Leading article: The ominous implications of plummeting prices

Deflation is a serious danger, but future inflation remains a threat too

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At times of economic crisis, the price level in an economy becomes a weather vane: what really matters is the direction it is pointing. And at the moment the economic indicators for the British economy are pointing, ominously, towards deflation. Yesterday’s Consumer Price Index from the Office for National Statistics showed a smaller than expected decline last month, from 3.1 per cent to 3 per cent. But this modest fall was probably down to the reluctance of many retailers to repeat their heavy pre-Christmas discounting.

The overall trend for prices in recent months is still sharply downwards. This is unlikely to change as long as companies are shedding jobs, consumer demand is shrinking and energy prices are dropping. Last week, the Bank of England forecast that the CPI would drop below its target rate of 2 per cent in the coming months and remain there for two years. The Retail Price Index, a measure of inflation which includes housing costs, is already brushing zero and will almost certainly turn negative this year.

There is a strong temptation, with memories of painful inflation still strong in the collective consciousness, to regard a period of falling prices as a breath of fresh air, yet that would be a grave mistake. Sustained and high deflation is just as poisonous for an economy as sustained and high inflation.

History teaches that, if deflation is allowed to take hold, shoppers tend to delay non-essential purchases in the rational expectation that goods will get cheaper in the future. This undermines companies’ earnings, forcing them to shed staff. And an increase in unemployment sucks further demand out of an economy.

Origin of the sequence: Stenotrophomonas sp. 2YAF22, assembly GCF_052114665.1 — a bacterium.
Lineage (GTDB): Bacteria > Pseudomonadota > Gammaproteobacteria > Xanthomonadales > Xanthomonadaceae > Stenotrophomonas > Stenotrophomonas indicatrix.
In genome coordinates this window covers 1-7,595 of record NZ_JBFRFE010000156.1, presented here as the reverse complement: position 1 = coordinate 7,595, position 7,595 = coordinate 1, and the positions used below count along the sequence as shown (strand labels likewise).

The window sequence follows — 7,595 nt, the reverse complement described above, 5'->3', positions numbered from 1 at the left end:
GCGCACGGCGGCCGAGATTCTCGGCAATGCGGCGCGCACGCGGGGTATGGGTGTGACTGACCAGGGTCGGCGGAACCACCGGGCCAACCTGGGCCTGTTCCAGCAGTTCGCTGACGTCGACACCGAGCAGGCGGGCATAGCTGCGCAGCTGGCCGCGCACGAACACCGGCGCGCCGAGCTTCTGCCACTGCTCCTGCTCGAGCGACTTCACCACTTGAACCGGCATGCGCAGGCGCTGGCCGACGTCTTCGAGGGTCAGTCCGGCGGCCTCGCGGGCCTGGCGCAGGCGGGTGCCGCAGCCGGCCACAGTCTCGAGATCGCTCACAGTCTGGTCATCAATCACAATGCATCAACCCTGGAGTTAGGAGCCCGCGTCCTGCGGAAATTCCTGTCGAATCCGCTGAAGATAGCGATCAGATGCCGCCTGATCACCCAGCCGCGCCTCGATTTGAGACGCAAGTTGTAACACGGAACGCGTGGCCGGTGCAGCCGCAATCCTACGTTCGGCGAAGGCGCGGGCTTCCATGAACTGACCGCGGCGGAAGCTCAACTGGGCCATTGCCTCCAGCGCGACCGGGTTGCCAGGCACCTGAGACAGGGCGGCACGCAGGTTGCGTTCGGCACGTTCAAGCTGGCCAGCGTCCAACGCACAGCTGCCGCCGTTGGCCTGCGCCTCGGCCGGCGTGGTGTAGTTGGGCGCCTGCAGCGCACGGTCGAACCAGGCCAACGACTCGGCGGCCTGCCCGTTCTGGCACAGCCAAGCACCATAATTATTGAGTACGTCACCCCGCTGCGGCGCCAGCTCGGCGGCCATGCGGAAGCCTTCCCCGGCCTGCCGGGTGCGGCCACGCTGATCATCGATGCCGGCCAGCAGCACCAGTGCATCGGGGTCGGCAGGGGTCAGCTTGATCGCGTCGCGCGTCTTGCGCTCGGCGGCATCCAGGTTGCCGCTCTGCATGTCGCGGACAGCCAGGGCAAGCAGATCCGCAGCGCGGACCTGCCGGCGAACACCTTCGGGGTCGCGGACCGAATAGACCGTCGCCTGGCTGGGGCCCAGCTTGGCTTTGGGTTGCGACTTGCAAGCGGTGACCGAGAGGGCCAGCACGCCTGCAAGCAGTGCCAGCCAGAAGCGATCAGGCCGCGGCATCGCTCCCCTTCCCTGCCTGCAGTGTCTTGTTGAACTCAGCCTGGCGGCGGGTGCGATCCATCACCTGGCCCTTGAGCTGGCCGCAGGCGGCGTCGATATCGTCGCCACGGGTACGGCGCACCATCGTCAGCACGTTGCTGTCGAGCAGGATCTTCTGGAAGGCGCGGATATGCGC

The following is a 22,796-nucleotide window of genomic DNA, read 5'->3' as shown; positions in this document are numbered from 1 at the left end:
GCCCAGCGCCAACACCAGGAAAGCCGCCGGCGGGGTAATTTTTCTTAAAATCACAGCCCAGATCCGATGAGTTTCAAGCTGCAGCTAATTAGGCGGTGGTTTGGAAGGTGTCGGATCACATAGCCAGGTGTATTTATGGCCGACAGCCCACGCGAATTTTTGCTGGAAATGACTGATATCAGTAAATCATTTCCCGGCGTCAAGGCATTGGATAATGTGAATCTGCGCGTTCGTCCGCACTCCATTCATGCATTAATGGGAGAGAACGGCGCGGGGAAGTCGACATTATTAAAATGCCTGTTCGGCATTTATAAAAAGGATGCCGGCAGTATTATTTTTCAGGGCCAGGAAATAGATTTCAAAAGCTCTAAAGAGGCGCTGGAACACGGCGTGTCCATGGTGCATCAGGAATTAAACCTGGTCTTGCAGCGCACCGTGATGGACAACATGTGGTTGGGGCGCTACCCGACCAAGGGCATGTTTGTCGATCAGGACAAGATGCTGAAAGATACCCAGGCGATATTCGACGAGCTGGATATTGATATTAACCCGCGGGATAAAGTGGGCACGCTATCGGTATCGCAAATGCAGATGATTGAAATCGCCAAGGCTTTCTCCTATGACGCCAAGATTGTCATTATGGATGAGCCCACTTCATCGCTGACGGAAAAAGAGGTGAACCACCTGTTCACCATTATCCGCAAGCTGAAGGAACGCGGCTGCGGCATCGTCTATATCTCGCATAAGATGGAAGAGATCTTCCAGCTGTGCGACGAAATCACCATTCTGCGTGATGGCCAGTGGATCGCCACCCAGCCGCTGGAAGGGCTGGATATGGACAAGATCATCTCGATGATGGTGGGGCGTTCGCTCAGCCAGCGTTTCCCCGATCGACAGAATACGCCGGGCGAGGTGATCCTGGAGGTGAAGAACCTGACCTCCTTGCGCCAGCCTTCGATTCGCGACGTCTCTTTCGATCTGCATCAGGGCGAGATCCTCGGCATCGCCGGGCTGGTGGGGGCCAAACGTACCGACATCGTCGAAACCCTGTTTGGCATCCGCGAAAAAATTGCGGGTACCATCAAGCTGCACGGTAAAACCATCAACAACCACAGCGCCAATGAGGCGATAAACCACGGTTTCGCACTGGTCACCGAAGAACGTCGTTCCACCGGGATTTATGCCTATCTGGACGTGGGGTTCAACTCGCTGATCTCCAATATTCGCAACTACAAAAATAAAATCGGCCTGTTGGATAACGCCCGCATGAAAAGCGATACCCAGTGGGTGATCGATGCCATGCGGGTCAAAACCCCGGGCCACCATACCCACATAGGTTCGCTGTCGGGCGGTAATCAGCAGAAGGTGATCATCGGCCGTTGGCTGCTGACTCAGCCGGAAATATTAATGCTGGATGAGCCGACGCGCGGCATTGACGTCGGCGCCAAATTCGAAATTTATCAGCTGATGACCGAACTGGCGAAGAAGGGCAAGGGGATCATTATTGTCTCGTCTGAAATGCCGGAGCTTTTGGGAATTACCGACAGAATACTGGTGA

For countries such as Britain with relatively high levels of household debt, deflation is particularly harmful. In a period of falling prices, the real value of that debt burden actually grows and so does the cost of servicing it. During the Great Depression of the 1930s, this process was described by the US economist Irving Fisher |as “debt deflation”. We could well be in line to experience another unpleasant dose.

The Bank of England is adopting measures to counter the threat of deflation, cutting interest rates and preparing to inject more money into the economy to support prices if necessary. The US Federal Reserve is taking the same action to counteract similar deflationary forces acting within the world’s largest economy.

The good news is that the world’s monetary authorities should, with sufficient determination, be able to fend off deflation. The bad news is that it will be extremely difficult for them to deal with the inflationary pressures generated in the process.

Central banks would have to take contentious and painful measures to halt an inflationary spiral when economic activity eventually picks up. The Bank of England, unlike the Federal Reserve, does not control a global reserve currency. This means it would have to be particularly quick to apply the monetary brakes or a sterling rout could be in prospect. The budget deficits that the British Government plans to run over the coming years will also make the job of maintaining confidence in the currency very difficult.

But this is a matter of priorities. Our monetary authorities and political leaders must concentrate on the most significant threat before them. And, the way the economic wind is blowing, the immediate danger is a prolonged slump accompanied by destructive deflation.

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